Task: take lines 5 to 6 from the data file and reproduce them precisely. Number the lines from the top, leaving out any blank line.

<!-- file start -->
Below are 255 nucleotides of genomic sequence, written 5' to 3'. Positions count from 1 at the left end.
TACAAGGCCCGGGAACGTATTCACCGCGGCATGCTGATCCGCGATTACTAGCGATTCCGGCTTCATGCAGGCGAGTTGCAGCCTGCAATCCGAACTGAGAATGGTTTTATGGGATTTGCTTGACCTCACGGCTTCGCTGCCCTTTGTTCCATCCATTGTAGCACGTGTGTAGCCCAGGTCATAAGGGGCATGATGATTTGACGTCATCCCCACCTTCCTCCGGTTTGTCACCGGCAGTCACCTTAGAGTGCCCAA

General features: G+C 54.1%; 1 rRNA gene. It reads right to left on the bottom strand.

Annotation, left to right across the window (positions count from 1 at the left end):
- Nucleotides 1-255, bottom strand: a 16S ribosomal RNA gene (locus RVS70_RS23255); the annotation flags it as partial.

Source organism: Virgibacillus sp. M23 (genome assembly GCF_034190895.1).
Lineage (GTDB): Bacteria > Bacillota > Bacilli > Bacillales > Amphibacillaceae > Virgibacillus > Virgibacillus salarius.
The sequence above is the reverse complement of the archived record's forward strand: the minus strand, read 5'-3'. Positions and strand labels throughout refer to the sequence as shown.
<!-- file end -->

- Nucleotides 1-255, bottom strand: a 16S ribosomal RNA gene (locus RVS70_RS23255); the annotation flags it as partial.

Source organism: Virgibacillus sp. M23 (genome assembly GCF_034190895.1).